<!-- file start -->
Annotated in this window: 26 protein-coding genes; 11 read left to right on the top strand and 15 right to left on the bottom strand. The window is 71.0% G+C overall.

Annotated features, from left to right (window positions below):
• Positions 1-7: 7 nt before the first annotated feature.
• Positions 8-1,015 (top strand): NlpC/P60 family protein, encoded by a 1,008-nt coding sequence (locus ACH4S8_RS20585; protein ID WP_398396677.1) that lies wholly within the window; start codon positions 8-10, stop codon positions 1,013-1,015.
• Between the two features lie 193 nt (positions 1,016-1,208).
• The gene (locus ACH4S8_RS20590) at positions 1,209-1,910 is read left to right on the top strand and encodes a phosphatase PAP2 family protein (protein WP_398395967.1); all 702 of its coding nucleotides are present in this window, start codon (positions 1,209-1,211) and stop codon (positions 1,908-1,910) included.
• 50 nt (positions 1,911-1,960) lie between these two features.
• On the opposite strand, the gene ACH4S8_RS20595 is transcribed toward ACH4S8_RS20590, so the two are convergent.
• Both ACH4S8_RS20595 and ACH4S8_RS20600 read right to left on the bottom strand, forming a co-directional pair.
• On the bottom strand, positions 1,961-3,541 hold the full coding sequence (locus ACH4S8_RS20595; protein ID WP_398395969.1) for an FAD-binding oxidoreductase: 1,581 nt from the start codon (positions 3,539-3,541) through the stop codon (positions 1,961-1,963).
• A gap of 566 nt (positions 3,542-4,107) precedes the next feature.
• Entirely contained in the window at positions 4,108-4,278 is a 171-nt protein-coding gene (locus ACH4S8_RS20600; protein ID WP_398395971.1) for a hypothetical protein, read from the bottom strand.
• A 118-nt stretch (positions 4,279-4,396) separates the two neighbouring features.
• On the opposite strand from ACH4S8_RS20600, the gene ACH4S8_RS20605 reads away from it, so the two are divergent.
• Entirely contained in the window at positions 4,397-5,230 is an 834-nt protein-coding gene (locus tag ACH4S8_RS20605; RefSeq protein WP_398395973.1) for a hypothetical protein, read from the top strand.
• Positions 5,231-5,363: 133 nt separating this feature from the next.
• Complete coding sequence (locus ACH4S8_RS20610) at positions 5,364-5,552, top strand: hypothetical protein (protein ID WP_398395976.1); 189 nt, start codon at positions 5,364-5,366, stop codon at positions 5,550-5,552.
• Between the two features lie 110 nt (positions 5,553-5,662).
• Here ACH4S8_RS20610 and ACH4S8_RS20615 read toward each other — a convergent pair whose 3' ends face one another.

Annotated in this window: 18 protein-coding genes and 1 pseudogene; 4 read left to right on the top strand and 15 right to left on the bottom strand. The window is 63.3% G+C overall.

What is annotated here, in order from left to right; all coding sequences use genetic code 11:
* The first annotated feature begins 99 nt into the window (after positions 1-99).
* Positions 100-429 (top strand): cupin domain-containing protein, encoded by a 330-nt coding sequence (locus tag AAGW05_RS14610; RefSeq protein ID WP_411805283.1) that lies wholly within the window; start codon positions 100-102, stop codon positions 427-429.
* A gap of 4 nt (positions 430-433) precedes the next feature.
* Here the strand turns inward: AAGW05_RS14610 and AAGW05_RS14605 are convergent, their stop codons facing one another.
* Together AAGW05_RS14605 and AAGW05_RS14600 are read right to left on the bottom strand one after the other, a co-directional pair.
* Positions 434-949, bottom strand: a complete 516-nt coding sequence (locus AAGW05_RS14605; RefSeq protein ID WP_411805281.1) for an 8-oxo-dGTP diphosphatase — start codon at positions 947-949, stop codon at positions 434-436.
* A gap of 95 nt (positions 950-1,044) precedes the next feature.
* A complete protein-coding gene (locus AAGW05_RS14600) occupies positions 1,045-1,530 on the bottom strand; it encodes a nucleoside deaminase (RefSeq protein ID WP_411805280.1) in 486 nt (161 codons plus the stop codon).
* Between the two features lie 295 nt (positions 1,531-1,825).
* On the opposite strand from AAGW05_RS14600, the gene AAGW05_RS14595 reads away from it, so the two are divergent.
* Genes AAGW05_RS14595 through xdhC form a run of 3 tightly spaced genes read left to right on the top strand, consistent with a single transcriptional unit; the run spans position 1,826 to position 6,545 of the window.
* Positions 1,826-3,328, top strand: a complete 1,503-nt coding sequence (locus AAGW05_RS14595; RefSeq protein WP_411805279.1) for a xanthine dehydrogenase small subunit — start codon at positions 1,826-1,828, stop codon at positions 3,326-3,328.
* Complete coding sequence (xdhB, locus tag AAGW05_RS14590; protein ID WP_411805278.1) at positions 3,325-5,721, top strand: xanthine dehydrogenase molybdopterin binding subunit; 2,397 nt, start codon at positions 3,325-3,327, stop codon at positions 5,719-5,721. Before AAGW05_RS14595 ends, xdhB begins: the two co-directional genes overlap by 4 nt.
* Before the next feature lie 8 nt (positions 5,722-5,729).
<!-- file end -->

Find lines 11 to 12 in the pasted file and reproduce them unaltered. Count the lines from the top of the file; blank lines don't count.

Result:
• A gap of 566 nt (positions 3,542-4,107) precedes the next feature.
• Entirely contained in the window at positions 4,108-4,278 is a 171-nt protein-coding gene (locus ACH4S8_RS20600; protein ID WP_398395971.1) for a hypothetical protein, read from the bottom strand.